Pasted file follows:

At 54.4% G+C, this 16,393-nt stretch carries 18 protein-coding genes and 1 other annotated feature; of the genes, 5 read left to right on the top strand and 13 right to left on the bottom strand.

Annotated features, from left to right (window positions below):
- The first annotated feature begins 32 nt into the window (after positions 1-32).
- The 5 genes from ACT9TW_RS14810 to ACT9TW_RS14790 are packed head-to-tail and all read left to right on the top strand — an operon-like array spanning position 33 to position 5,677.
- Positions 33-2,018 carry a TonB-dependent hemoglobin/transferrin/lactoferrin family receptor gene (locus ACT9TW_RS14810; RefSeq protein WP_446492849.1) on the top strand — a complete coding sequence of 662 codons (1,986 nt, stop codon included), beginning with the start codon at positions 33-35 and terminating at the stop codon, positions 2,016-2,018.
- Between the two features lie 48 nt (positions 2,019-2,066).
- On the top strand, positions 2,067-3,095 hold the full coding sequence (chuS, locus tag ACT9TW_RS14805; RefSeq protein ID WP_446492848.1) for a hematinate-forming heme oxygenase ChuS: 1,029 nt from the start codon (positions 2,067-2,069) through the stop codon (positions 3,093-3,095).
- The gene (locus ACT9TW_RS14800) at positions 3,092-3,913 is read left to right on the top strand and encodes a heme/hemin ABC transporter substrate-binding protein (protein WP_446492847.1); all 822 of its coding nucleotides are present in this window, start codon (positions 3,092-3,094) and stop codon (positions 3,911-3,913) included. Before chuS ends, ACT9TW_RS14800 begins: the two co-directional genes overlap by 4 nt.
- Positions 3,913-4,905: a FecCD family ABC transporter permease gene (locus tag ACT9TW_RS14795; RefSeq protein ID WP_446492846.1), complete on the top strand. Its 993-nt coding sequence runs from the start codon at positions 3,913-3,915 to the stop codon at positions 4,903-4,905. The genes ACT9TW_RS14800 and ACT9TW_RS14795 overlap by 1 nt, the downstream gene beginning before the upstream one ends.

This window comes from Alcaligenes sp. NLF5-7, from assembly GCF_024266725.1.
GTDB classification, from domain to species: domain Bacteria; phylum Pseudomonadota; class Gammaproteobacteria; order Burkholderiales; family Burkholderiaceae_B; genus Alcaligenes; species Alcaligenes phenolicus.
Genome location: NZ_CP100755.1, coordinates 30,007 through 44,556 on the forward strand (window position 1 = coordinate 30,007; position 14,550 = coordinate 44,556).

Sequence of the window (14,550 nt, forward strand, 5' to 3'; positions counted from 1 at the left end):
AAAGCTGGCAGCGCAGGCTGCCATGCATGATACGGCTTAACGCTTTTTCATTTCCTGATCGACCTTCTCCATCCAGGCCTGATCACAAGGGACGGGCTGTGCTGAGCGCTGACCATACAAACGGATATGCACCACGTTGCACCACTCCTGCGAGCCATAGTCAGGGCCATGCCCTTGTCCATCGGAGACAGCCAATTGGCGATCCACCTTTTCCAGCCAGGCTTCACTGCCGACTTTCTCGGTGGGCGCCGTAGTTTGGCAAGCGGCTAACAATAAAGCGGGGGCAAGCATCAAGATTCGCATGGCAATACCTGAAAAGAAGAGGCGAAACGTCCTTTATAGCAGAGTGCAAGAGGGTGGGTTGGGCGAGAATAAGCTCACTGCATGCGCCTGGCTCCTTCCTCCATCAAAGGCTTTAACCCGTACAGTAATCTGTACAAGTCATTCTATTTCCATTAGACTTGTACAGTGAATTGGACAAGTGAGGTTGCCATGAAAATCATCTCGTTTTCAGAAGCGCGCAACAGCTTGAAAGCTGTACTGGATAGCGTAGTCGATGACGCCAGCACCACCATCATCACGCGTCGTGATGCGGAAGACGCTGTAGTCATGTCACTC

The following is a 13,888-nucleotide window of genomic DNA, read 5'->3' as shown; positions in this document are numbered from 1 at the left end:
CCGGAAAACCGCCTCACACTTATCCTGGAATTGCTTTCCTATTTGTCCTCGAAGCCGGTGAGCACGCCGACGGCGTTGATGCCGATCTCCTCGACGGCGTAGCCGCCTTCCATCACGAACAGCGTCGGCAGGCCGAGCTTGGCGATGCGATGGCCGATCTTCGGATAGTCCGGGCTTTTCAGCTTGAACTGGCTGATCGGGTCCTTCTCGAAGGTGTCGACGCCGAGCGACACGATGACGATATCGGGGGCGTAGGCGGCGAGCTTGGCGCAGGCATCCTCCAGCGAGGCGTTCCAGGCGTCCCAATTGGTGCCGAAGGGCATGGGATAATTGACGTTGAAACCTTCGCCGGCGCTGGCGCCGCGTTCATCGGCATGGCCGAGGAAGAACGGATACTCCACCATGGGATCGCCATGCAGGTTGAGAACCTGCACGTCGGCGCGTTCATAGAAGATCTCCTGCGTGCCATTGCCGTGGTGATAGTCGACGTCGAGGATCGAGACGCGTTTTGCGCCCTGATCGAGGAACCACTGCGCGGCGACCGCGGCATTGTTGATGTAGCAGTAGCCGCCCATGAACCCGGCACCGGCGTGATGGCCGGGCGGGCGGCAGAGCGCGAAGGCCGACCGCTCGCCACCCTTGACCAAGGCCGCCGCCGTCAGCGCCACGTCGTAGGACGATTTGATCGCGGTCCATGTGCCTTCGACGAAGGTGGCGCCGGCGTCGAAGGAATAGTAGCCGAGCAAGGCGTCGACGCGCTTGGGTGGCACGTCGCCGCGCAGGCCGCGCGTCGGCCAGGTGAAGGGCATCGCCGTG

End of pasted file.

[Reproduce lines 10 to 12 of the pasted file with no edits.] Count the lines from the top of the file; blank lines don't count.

This window comes from Alcaligenes sp. NLF5-7, from assembly GCF_024266725.1.
GTDB classification, from domain to species: domain Bacteria; phylum Pseudomonadota; class Gammaproteobacteria; order Burkholderiales; family Burkholderiaceae_B; genus Alcaligenes; species Alcaligenes phenolicus.
Genome location: NZ_CP100755.1, coordinates 30,007 through 44,556 on the forward strand (window position 1 = coordinate 30,007; position 14,550 = coordinate 44,556).